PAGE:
love me some Tom Ford (I still swoon about the blue velvet Gucci blazer he designed and which I managed to snag when I was a teenager at the outlets at Secaucus, except they only had men’s left, so I bought it but never wore it, because the shoulders were just a smidge too broad, but still, I had that damn blazer and I loved it), but come ON. I mean, these polishes are pretty enough—really pretty, actually—but I just…I can’t. I mean, if polish is  YOUR boyfriend, then by all means. But I’d just as soon someone give me $480 bucks for Hanukkah instead. (Wait, you weren’t planning on giving me these nail polishes, WERE you? Because then maybe $480 sounds like the exact amount friendly strangers should send a blogger lady and dare I say FRIEND? (I’m Jewish, btdubs, in case that wasn’t clear, which means my wise-men ref up top may not make sense. I’m not entirely sure what frankincense is. Is it a kind of incense? Maybe throw some frankincense in my gift bag with my new Tom Ford nail polishes.)

Anyway, thanks for bearing with my rantlet. (It’s not really much of one. It’s hard to get irate about nail polish, even when it seems so out of touch with what’s, y’know, happening out in the world. Then again, so do the photos of the clothing/boyfriend I just posted.) I get sort of ADD this time of year (as evidenced by here), so I appreciate you reading this far. You are still reading, right? Hello(ello(ello))?

I always thought I was a late bloomer.

29 Nov

Turns out I was an early adopter!

Jezebel posted this piece a couple of days ago on the “sex trend” (air quotes mine) of young women losing their virginity in their 20s, with Girls’ Shoshanna as the crowning example. I’m 36 and far from a virgin (what do you mean how far? You mind your own business!), but I fell instantly in love with Shoshanna when I first met her. At 22, she was the “least virginy virgin” ever, she said, and I dug that, because once upon a time, I was, too.

Even today, closer to 40 than 30 (oh my God, I don’t think I realized that until just now; or I did, but early-onset senility made me bad at math), I still feel alienated when I see teens on-screen giving it up, sneaking out of their parents’ house to go paw at their boyfriend in some car. I feel equally out of sorts watching kids who are desperate to have sex but resisting in the interest of waiting until they’re ready (virgins by logic). And my goat is equally got by young characters dying for a roll in the sack but refusing to because of religion (virgins by Jesus). I was none of those. And I had a lot of friends who were in the same sexless boat I was.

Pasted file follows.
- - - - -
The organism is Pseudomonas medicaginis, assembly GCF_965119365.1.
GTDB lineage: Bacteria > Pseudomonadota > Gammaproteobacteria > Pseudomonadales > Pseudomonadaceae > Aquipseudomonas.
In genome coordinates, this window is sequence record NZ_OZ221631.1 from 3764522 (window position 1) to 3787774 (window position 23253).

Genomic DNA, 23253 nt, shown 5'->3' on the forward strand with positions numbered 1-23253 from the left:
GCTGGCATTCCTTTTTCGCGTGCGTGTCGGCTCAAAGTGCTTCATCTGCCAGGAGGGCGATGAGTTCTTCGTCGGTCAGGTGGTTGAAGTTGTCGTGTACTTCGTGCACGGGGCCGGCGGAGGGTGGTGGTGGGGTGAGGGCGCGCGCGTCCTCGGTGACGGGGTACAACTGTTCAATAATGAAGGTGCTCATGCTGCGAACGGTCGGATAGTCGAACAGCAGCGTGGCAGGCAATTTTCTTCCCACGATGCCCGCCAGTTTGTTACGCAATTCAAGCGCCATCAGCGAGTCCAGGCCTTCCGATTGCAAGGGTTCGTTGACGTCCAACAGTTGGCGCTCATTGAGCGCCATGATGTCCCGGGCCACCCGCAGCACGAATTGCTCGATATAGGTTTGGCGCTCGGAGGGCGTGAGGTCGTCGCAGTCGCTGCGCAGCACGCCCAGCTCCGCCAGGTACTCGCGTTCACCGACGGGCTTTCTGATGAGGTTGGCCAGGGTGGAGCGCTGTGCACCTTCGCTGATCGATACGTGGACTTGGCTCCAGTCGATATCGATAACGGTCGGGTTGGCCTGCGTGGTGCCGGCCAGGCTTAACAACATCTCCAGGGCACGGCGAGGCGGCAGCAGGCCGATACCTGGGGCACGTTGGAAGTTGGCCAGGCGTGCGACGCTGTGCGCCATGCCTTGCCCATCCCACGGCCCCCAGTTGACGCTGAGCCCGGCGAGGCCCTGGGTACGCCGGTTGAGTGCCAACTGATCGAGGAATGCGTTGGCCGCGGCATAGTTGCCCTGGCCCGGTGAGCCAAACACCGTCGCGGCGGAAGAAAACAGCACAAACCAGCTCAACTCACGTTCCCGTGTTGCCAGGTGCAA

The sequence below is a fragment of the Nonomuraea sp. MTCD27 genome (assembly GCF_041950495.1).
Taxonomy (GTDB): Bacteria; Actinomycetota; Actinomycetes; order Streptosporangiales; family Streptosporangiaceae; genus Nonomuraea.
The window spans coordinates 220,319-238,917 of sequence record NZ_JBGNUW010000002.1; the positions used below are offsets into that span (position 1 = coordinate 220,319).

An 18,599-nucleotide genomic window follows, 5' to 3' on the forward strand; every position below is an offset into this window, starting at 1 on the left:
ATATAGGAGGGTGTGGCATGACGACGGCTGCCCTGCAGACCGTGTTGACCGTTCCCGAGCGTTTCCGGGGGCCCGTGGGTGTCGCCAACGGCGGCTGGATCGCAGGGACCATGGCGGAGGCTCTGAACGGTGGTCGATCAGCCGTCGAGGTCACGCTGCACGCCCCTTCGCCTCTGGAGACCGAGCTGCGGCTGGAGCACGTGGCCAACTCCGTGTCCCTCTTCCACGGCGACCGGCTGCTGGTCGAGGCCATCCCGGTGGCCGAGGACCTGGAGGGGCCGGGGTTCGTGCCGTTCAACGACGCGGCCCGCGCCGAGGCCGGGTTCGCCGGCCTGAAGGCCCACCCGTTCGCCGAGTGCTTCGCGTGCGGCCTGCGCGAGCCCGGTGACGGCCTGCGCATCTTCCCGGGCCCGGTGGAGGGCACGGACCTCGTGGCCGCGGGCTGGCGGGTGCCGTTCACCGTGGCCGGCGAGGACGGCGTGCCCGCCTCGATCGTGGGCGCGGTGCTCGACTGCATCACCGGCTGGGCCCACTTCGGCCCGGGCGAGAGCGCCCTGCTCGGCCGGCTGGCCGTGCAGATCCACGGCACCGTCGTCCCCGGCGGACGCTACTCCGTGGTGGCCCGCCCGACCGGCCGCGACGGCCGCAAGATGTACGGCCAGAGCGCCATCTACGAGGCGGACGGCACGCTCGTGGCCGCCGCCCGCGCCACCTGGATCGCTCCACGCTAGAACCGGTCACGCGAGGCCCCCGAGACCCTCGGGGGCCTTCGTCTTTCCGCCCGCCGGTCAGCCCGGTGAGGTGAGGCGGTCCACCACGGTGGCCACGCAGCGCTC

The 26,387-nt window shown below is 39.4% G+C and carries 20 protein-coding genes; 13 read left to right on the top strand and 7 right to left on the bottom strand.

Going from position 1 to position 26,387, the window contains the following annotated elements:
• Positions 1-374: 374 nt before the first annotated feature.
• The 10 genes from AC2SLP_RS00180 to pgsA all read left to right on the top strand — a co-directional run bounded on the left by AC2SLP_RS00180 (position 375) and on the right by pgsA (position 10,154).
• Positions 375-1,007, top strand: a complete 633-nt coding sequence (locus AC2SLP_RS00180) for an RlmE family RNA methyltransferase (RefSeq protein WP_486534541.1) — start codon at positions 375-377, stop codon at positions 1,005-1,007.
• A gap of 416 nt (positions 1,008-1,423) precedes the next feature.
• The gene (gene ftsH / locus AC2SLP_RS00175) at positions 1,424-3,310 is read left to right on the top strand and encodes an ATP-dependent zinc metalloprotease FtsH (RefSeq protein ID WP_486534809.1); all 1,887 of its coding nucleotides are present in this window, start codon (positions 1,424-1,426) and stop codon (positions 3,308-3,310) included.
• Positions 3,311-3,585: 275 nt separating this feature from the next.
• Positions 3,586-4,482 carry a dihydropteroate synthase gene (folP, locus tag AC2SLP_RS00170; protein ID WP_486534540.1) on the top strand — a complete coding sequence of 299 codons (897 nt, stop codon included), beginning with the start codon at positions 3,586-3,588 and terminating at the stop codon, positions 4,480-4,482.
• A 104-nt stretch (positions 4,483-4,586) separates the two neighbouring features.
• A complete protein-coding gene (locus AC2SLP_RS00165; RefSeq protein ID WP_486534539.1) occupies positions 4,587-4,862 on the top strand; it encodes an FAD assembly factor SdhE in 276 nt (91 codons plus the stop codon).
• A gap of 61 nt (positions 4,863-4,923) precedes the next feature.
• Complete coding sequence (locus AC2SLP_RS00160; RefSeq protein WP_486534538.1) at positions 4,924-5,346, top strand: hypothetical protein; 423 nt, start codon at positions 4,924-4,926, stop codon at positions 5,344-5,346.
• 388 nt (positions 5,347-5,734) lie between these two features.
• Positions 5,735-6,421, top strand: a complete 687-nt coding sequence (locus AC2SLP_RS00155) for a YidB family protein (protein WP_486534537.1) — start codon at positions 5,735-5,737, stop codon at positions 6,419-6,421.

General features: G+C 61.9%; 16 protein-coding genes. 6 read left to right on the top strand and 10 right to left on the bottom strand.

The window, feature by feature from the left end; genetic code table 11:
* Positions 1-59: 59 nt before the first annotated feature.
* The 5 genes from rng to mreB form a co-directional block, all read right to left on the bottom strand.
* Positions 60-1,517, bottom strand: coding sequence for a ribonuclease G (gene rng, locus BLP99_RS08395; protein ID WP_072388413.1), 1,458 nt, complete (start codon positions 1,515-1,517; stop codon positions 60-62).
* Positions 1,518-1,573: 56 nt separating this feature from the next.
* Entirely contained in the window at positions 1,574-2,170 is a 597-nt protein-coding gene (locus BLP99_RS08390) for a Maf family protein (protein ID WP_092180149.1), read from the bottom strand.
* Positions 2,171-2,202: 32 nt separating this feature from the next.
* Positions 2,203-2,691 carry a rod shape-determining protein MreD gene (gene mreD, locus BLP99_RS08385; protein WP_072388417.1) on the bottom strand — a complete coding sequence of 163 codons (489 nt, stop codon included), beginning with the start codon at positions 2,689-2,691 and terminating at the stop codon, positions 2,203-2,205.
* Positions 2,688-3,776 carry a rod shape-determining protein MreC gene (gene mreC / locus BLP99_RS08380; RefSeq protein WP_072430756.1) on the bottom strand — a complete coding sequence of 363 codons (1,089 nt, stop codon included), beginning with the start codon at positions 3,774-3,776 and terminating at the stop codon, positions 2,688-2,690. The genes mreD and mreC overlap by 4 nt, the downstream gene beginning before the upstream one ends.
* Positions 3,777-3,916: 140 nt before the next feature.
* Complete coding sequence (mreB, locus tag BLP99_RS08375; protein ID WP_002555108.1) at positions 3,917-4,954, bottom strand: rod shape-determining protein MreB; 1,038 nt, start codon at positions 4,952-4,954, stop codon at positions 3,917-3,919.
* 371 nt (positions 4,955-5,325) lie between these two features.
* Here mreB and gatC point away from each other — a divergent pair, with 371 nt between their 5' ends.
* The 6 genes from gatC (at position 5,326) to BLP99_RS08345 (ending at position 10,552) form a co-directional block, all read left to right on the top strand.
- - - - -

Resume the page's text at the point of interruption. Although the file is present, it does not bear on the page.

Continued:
We were smart, hard-working, overachieving teenagers. We weren’t goody-goodys, really. We drank, we smoked pot, we had mad crazy crushes on boys. But we didn’t fool around, and most of us hadn’t had any relationships beyond the occasional chaste date or soul-ruining, going-nowhere crush on a boy. My crushes were almost entirely asexual, and I guess, in retrospect, that was by unconscious design. When I got to college and a hot shot a cappella guy (I swear that wasn’t an oxymoron where I went to school) took a shine to me and somehow duped me into phone sex, I had absolutely no idea. (“He kept asking me what I was wearing,” I told my similarly hymenated roommate. Somehow even she knew what the sartorial curiosity and quickened breathing meant. Makes sense: She’d at least rounded some of the bases. I’d only ever made out. And really just a little.)

Of the late-blooming ilk, we were more Liz Lemon than Donna Martin (graduates). We were innocents, in a way. Sex just wasn’t something most of us were considering. In fact, when a friend went home one winter break and ended up punching her V-card with her sometime boyfriend, she broke it to us like she was admitting she’d pledged a sorority. I think she was afraid we would judge her, and I’m sure that we did, if only because she was instantly foreign to us.